Is The Earth Really Hollow?
Journey to the Center of the Earth (2008). Source: (youtube.com)
At some point during grade school, most likely elementary school, students are taught that the earth is made up of four layers: the crust, the mantle, the outer core, and the inner core. The crust is the part we live on and consists of dirt and rock. The mantle is part solid rock and part liquid. The outer core is liquid metal and the inner core is iron and nickel. Students are taught this and most of them accept it, even though no one has ever actually seen any of these layers except for the crust. But, throughout history, there have been people - scientists even - who were convinced that the earth is actually hollow.
Not only did they believe it is hollow, but they believed it to be inhabited. The ancient Greeks believed it to be the location of the Underworld, where the souls of the dead spent eternity. Similarly, while the Christian bible does not specify the location of hell, it is often referred to as “down there” indicating that it is far beneath our feet. There was enough association with this idea for several news networks to spread the hoax that the 1970 drilling of the Kola Superdeep Borehole, the deepest borehole in the world at over seven miles deep, had ceased after microphones picked up the sound of human screams coming from the center of the earth.
But Christians and ancient Greeks weren’t the only ones to believe in a hollow earth. In the 17th century, Edmond Halley, the scientist who discovered Halley’s comet, first proposed the Hollow Earth Theory to explain abnormal compass readings. According to his theory, the earth is a series of spherical shells spinning in alternate directions around a central core. Between each shell, he believed there to be an atmosphere capable of sustaining life. He also believed his theory to account for the Aurora Borealis.
Halley’s theory was expanded on in 1818 by John Cleves Symmes, Jr. who published Circular No. 1 in which he declared the Earth to be hollow. His idea was similar to Halley’s with the addition of holes at the North and South poles by which the Earth’s interior could be reached. The holes came to be known as “Symmes Holes.” Symmes also believed the Earth’s interior to be capable of sustaining life and spent much of his own life campaigning for funding to launch an expedition to the North Pole and gain access to the hidden world. He was repeatedly turned down and died before he could begin his expedition.
The idea of Symmes Holes is supported by an alleged journal entry from Admiral Richard E. Byrd of the United States Navy in which he claimed to have sailed into one. According to the journal entry, he encountered a lush environment inhabited by an ancient human race and mammoth-like creatures. However, the validity of this diary entry is in doubt as it is dated February 1947, twenty years after Byrd’s flight over the North Pole. And that is assuming that Byrd actually reached the North Pole as many suspected he falsified his navigation records.
It has also been speculated that Hitler and the Nazis were searching for Agartha, the legendary city thought to be inside the hollow earth. This theory is supposedly confirmed by a letter from Karl Unger, a German U-boat navigator, who claimed that U-209 had successfully made it to Agartha and had no plans to return. Supposedly, the Nazis were searching for Agartha as a potential escape plan for Hitler and many believe that Hitler did not die but escaped into the underground world. There is, of course, no evidence to prove this; however, the most popular diagram of Agartha was drawn by a German scientist in 1935.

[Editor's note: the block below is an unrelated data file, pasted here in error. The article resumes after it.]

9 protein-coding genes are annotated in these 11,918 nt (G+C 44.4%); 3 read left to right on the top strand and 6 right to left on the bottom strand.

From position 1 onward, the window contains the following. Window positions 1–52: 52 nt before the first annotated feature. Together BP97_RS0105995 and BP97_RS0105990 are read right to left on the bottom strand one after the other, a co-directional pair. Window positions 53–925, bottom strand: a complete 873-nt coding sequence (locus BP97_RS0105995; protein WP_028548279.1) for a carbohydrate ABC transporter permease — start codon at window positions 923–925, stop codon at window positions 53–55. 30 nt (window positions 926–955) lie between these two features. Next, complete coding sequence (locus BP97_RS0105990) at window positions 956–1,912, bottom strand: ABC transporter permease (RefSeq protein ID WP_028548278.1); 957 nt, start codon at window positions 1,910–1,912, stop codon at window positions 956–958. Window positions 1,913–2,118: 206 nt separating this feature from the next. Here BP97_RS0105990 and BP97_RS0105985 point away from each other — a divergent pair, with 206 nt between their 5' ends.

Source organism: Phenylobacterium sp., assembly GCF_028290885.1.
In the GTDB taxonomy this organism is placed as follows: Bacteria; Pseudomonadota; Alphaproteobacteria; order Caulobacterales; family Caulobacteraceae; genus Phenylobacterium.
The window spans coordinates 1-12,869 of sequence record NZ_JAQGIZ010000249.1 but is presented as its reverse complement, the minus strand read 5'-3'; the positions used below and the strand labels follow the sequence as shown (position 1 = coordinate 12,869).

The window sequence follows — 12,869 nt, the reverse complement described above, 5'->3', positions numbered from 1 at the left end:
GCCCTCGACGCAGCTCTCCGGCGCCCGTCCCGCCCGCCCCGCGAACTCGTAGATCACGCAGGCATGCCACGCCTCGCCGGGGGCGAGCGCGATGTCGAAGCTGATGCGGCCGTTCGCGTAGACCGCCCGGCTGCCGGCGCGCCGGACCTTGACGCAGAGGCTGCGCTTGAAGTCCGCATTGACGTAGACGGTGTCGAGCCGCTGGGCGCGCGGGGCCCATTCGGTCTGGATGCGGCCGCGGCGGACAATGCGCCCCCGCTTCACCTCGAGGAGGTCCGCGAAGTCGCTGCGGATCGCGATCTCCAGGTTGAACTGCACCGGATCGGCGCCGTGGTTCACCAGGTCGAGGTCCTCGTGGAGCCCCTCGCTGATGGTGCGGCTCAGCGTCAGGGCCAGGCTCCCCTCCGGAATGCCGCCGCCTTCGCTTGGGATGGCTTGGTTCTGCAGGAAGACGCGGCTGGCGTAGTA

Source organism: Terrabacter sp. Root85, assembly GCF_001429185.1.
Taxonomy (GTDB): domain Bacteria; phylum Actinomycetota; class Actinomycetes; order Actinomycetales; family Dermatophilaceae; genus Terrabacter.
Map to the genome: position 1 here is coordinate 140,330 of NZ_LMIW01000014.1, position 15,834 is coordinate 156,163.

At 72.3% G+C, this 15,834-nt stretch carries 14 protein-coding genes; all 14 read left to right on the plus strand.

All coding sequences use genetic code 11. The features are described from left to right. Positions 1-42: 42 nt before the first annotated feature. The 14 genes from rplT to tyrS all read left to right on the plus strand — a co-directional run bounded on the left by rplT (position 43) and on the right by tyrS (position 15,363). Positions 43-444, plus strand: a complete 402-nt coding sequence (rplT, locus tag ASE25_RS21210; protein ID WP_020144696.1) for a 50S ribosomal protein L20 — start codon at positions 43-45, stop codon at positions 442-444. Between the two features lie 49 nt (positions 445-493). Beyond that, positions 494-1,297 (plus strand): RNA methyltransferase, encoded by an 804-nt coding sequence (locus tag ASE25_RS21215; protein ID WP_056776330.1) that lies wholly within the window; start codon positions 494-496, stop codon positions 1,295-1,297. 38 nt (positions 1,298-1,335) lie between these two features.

The most logical way to put the Hollow Earth Theory to rest would be to simply go there and find out. However, there is nothing simple about that idea. The aforementioned Kola Superdeep Borehole made it less than a third of the way through Earth’s crust. More recent attempts to reach the mantle have involved drilling through the ocean floor where the crust is much thinner. However, that is a complicated and expensive undertaking and so far all attempts have failed. In any case, the average Hollow Earth theorist would be unlikely to be a part of such an endeavor and would likely view any government-funded expedition with skepticism.
There have, however, been multiple attempts to locate the Semmes holes at the poles. In 2002, a man named Dallas Thompson spoke on a late-night radio show about a near-death experience during which he was granted knowledge of the earth’s interior. He went so far as to publish a book about his theories entitled Cosmic Manuscript and began raising funds for an expedition to the North Pole. At one point, he announced that he had received funding and would begin his trip on May 24, 2003. However, in December of 2002, he pulled his book from the shelves and, shortly afterward, he disappeared and was never heard from again.
Another Hollow Earth theorist, Rodney M Cluff, author of World Top Secret: Our Earth IS Hollow!, made two bids for the North Pole. The first time, he was turned away by a sign warning that it was a private road and not to go any further. The second time, the trip never even began. The expedition leader, Steve Currey, was diagnosed with brain tumors and died just before they were due to leave. A new leader, Dr. Brooks Agnew, was appointed but lost funding in his company after a major stockholder withdrew his money because of the planned expedition. The final straw was the death of another team member due to a plane crash. Whether due to mysterious forces or just strange coincidences, it would seem that a journey to the center of the earth must remain in the realm of science fiction for the time being.